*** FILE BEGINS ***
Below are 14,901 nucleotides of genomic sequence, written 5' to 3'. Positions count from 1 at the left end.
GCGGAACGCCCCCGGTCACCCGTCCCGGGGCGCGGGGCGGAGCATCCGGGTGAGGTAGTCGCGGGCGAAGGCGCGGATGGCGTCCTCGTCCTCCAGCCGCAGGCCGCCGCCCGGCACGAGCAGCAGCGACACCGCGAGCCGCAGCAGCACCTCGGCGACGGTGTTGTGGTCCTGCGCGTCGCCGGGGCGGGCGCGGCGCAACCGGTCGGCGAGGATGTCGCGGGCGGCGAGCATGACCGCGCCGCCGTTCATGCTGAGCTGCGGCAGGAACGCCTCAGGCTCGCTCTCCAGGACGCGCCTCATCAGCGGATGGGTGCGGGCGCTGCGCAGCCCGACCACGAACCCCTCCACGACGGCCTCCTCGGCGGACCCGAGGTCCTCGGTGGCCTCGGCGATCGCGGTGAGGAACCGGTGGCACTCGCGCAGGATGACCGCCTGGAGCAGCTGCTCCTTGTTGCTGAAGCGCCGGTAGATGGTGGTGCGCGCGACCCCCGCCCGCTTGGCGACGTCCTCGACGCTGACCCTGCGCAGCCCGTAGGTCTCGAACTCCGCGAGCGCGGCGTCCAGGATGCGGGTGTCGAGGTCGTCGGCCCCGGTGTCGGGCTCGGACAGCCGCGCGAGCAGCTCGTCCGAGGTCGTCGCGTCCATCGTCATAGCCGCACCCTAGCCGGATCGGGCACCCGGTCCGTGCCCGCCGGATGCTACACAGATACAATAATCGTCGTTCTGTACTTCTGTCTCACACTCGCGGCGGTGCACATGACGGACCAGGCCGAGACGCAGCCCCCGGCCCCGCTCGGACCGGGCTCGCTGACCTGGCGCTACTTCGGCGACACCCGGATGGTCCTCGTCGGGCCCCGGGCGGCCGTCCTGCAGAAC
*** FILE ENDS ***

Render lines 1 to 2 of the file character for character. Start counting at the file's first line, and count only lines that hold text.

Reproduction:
Below are 14,901 nucleotides of genomic sequence, written 5' to 3'. Positions count from 1 at the left end.
GCGGAACGCCCCCGGTCACCCGTCCCGGGGCGCGGGGCGGAGCATCCGGGTGAGGTAGTCGCGGGCGAAGGCGCGGATGGCGTCCTCGTCCTCCAGCCGCAGGCCGCCGCCCGGCACGAGCAGCAGCGACACCGCGAGCCGCAGCAGCACCTCGGCGACGGTGTTGTGGTCCTGCGCGTCGCCGGGGCGGGCGCGGCGCAACCGGTCGGCGAGGATGTCGCGGGCGGCGAGCATGACCGCGCCGCCGTTCATGCTGAGCTGCGGCAGGAACGCCTCAGGCTCGCTCTCCAGGACGCGCCTCATCAGCGGATGGGTGCGGGCGCTGCGCAGCCCGACCACGAACCCCTCCACGACGGCCTCCTCGGCGGACCCGAGGTCCTCGGTGGCCTCGGCGATCGCGGTGAGGAACCGGTGGCACTCGCGCAGGATGACCGCCTGGAGCAGCTGCTCCTTGTTGCTGAAGCGCCGGTAGATGGTGGTGCGCGCGACCCCCGCCCGCTTGGCGACGTCCTCGACGCTGACCCTGCGCAGCCCGTAGGTCTCGAACTCCGCGAGCGCGGCGTCCAGGATGCGGGTGTCGAGGTCGTCGGCCCCGGTGTCGGGCTCGGACAGCCGCGCGAGCAGCTCGTCCGAGGTCGTCGCGTCCATCGTCATAGCCGCACCCTAGCCGGATCGGGCACCCGGTCCGTGCCCGCCGGATGCTACACAGATACAATAATCGTCGTTCTGTACTTCTGTCTCACACTCGCGGCGGTGCACATGACGGACCAGGCCGAGACGCAGCCCCCGGCCCCGCTCGGACCGGGCTCGCTGACCTGGCGCTACTTCGGCGACACCCGGATGGTCCTCGTCGGGCCCCGGGCGGCCGTCCTGCAGAAC